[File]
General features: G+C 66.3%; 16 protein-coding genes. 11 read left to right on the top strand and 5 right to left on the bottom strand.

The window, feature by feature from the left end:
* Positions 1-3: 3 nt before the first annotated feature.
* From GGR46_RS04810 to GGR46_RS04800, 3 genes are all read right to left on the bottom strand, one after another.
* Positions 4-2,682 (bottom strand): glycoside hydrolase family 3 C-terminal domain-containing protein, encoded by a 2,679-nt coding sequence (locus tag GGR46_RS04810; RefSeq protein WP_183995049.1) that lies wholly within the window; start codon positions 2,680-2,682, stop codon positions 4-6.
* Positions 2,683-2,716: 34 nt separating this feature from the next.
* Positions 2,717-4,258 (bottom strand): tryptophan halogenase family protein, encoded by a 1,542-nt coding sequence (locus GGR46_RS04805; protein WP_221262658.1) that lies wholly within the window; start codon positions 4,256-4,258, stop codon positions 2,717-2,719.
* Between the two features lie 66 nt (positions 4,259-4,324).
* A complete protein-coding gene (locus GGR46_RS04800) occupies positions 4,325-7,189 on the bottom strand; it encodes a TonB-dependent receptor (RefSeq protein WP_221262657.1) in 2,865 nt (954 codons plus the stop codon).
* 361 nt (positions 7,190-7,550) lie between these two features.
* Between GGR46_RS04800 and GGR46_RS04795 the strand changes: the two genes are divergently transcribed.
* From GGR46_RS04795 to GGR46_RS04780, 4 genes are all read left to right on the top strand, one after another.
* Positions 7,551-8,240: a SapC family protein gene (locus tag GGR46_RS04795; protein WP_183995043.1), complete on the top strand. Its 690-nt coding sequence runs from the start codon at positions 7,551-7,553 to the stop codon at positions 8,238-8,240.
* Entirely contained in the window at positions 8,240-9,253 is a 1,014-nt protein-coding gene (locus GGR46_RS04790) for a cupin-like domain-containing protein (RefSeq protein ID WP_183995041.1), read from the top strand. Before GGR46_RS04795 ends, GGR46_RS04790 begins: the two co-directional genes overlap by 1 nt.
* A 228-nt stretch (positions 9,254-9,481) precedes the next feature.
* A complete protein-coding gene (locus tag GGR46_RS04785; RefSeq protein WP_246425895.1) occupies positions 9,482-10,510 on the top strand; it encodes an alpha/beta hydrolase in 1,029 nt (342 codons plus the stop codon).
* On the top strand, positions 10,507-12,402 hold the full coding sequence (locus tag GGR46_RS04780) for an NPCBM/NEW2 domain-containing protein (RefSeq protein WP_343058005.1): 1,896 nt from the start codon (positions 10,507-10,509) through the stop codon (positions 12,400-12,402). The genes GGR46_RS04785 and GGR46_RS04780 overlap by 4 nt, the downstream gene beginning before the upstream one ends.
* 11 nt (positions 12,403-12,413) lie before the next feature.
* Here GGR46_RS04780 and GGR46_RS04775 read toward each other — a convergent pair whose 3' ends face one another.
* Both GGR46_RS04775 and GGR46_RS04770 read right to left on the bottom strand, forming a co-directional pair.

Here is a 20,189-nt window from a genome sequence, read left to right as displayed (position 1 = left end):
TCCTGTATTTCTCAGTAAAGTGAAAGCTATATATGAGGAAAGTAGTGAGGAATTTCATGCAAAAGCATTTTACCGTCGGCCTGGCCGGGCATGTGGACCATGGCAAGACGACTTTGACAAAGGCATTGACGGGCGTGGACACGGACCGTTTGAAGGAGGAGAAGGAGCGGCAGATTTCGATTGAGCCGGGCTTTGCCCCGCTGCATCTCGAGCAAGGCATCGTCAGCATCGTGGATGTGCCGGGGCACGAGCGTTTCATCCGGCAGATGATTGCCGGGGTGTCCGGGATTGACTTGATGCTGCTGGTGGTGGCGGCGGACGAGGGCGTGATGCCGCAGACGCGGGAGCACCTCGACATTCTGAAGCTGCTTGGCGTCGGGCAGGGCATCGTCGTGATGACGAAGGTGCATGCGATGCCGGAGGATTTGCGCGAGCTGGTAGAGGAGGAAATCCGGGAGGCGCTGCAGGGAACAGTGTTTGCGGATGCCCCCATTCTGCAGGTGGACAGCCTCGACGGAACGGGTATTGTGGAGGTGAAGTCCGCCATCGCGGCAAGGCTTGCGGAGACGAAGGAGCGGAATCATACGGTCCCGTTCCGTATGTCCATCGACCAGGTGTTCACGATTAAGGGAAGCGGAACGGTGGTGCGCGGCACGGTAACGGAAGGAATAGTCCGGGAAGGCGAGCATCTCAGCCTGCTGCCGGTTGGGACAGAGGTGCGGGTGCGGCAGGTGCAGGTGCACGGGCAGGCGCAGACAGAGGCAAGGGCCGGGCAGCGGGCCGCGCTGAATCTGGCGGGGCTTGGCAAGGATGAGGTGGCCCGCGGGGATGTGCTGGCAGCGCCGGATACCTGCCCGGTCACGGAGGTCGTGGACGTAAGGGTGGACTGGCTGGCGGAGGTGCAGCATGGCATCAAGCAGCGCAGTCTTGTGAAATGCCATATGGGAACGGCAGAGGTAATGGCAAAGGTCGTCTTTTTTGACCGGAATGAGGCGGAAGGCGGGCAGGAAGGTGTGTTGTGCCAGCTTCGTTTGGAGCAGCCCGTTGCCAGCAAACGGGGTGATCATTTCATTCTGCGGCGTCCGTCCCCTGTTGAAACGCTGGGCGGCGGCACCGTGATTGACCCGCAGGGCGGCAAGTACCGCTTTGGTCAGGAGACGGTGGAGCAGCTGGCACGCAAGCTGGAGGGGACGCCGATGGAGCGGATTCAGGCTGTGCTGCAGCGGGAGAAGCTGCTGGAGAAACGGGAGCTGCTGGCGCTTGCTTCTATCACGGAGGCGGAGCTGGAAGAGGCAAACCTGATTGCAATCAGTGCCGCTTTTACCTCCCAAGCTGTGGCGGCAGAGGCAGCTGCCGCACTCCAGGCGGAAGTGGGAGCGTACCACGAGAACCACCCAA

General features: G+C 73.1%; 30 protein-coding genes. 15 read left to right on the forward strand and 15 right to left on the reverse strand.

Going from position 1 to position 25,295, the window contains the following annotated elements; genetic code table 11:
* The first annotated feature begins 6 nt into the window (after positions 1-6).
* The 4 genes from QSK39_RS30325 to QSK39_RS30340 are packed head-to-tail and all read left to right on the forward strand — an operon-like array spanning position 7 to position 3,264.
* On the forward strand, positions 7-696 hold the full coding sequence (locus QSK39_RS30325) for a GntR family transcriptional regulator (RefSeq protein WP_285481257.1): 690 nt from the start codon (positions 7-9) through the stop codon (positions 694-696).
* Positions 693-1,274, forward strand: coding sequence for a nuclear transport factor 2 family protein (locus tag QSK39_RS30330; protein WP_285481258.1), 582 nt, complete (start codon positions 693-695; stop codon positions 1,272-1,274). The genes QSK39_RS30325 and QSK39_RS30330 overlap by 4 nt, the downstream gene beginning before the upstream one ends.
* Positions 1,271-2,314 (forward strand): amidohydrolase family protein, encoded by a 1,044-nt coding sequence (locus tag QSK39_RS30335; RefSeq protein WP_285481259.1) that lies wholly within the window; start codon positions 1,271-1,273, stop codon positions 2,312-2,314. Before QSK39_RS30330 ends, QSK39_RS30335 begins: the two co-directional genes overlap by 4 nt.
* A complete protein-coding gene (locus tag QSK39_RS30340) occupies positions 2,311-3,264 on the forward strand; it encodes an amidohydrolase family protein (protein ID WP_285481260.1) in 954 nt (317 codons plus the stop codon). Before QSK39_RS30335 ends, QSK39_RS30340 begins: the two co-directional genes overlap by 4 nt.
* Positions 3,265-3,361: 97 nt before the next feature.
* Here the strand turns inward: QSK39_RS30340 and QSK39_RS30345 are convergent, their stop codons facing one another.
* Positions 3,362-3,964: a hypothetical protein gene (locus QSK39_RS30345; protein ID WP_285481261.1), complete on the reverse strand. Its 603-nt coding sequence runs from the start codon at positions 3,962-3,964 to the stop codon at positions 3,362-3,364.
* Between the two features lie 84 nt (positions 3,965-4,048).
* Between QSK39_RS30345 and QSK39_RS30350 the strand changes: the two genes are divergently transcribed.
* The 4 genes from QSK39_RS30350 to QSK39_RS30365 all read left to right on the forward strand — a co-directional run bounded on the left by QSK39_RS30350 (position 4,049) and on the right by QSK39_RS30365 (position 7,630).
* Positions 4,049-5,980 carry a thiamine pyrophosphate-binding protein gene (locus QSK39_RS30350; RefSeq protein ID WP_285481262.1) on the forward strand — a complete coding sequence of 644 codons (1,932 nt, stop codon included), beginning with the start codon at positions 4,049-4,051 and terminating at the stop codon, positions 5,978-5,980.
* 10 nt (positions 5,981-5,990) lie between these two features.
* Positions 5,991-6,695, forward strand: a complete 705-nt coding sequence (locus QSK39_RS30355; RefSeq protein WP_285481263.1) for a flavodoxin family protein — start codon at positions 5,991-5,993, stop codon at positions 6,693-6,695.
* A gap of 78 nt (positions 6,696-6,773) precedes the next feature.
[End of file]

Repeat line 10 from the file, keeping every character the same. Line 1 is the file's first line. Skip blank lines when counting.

* 361 nt (positions 7,190-7,550) lie between these two features.